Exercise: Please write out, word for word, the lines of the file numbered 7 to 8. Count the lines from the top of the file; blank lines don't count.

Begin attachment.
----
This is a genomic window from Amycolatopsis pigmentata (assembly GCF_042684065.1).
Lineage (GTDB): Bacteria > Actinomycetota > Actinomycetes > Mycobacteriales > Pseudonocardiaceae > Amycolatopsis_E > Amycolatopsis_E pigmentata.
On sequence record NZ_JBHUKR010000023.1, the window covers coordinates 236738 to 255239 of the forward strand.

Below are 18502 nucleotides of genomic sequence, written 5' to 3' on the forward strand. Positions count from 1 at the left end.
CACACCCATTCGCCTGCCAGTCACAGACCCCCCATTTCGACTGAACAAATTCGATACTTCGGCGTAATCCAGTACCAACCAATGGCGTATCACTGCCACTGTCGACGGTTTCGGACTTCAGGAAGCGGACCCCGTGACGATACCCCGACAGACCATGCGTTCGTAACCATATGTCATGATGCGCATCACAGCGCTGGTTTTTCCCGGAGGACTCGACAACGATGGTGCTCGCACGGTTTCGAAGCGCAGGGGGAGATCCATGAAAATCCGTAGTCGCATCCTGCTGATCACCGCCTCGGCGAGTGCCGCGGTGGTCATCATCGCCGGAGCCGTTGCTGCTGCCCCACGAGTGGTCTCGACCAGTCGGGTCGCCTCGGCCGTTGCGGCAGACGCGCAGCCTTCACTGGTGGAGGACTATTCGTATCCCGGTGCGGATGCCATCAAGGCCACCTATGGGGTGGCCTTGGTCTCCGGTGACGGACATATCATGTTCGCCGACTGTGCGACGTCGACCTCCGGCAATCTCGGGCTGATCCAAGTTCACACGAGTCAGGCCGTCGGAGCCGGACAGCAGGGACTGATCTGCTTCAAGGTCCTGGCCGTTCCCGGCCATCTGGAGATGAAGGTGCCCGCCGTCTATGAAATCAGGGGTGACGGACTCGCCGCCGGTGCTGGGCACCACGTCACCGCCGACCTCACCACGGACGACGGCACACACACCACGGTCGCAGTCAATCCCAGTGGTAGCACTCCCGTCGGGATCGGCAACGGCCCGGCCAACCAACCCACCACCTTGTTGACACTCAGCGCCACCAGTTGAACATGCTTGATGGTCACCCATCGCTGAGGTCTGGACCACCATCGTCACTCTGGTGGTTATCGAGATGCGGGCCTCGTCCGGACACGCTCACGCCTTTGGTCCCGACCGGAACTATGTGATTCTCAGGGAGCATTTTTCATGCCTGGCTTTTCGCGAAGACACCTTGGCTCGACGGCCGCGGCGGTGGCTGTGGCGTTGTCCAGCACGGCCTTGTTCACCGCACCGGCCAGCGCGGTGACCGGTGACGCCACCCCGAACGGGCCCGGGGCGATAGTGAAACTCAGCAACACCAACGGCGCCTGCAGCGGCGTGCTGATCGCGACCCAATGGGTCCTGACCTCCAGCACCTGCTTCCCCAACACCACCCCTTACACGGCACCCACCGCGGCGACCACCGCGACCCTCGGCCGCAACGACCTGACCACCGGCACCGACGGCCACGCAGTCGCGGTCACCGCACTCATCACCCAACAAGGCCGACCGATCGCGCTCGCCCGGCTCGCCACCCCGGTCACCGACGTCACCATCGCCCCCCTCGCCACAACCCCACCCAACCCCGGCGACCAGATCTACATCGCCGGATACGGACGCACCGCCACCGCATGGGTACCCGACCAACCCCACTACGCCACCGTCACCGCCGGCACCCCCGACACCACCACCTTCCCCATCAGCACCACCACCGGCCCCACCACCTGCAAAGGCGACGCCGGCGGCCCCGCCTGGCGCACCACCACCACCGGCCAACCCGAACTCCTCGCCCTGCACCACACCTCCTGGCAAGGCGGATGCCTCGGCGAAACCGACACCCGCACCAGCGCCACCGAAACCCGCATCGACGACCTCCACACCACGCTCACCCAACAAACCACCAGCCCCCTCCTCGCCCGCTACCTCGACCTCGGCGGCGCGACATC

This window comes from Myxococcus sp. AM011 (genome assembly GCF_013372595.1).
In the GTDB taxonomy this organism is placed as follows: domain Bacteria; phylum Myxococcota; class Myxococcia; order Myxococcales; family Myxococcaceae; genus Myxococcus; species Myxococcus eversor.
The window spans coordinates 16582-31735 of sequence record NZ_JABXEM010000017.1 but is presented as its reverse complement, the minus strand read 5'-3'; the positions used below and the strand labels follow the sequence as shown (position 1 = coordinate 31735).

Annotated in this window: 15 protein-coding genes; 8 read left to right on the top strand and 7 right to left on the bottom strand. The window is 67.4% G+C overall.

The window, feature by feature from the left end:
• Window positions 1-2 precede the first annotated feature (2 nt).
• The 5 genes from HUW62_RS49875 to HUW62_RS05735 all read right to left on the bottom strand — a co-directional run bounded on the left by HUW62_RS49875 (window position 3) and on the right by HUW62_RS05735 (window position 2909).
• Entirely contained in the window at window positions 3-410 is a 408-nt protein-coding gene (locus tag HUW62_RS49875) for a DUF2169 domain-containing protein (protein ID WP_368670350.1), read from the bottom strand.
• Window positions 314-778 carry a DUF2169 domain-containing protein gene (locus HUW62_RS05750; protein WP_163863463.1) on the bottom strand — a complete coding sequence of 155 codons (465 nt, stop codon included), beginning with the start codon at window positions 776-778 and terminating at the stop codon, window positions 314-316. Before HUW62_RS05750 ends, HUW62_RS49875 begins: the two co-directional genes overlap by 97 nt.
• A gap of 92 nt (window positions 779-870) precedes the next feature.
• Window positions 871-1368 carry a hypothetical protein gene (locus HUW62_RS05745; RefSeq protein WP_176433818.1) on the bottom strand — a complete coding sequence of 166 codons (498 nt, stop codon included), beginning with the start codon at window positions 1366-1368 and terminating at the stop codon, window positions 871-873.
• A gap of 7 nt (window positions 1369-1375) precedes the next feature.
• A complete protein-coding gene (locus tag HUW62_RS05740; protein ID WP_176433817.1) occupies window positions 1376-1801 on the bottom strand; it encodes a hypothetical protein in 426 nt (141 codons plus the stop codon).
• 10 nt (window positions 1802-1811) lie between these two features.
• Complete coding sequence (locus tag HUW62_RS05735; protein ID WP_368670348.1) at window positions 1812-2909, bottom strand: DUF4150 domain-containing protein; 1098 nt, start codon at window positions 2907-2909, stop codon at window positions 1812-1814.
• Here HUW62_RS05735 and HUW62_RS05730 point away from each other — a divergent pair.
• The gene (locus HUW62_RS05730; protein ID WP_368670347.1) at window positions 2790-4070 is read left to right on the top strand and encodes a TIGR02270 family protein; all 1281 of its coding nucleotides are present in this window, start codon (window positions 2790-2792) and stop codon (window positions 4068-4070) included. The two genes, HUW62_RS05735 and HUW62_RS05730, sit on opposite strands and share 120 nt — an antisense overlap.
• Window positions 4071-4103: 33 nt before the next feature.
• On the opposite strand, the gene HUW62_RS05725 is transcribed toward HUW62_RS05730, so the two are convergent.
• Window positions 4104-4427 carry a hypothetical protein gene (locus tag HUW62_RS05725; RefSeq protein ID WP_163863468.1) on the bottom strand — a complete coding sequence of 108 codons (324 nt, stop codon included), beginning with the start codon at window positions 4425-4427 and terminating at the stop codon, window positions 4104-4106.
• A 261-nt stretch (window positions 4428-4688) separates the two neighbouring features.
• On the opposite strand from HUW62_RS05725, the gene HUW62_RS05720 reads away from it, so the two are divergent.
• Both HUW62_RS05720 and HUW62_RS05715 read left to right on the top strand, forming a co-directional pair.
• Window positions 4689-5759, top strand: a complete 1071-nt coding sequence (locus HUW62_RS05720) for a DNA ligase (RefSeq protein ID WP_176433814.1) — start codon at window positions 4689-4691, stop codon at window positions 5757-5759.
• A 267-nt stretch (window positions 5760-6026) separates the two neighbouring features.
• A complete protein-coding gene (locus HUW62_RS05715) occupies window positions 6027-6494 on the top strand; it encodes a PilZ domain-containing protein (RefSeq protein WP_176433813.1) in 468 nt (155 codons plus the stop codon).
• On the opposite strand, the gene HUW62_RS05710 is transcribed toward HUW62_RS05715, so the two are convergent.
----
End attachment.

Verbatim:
In the GTDB taxonomy this organism is placed as follows: domain Bacteria; phylum Myxococcota; class Myxococcia; order Myxococcales; family Myxococcaceae; genus Myxococcus; species Myxococcus eversor.
The window spans coordinates 16582-31735 of sequence record NZ_JABXEM010000017.1 but is presented as its reverse complement, the minus strand read 5'-3'; the positions used below and the strand labels follow the sequence as shown (position 1 = coordinate 31735).